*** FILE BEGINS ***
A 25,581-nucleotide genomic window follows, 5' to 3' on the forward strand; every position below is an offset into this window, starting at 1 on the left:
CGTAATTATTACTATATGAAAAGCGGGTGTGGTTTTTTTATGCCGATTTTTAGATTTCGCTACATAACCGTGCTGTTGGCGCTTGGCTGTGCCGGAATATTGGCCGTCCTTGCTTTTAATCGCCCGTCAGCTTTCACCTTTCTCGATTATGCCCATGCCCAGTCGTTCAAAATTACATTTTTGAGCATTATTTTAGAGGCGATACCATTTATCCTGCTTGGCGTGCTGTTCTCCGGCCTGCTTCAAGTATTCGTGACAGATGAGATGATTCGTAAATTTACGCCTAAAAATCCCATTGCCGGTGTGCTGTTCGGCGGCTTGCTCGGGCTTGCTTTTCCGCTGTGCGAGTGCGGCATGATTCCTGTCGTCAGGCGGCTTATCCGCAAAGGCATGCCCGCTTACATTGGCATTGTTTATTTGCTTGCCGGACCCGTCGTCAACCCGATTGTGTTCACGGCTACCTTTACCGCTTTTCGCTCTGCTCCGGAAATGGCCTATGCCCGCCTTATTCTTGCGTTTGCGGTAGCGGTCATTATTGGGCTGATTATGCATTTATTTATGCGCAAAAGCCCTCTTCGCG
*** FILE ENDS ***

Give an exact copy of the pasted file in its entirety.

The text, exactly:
A 25,581-nucleotide genomic window follows, 5' to 3' on the forward strand; every position below is an offset into this window, starting at 1 on the left:
CGTAATTATTACTATATGAAAAGCGGGTGTGGTTTTTTTATGCCGATTTTTAGATTTCGCTACATAACCGTGCTGTTGGCGCTTGGCTGTGCCGGAATATTGGCCGTCCTTGCTTTTAATCGCCCGTCAGCTTTCACCTTTCTCGATTATGCCCATGCCCAGTCGTTCAAAATTACATTTTTGAGCATTATTTTAGAGGCGATACCATTTATCCTGCTTGGCGTGCTGTTCTCCGGCCTGCTTCAAGTATTCGTGACAGATGAGATGATTCGTAAATTTACGCCTAAAAATCCCATTGCCGGTGTGCTGTTCGGCGGCTTGCTCGGGCTTGCTTTTCCGCTGTGCGAGTGCGGCATGATTCCTGTCGTCAGGCGGCTTATCCGCAAAGGCATGCCCGCTTACATTGGCATTGTTTATTTGCTTGCCGGACCCGTCGTCAACCCGATTGTGTTCACGGCTACCTTTACCGCTTTTCGCTCTGCTCCGGAAATGGCCTATGCCCGCCTTATTCTTGCGTTTGCGGTAGCGGTCATTATTGGGCTGATTATGCATTTATTTATGCGCAAAAGCCCTCTTCGCG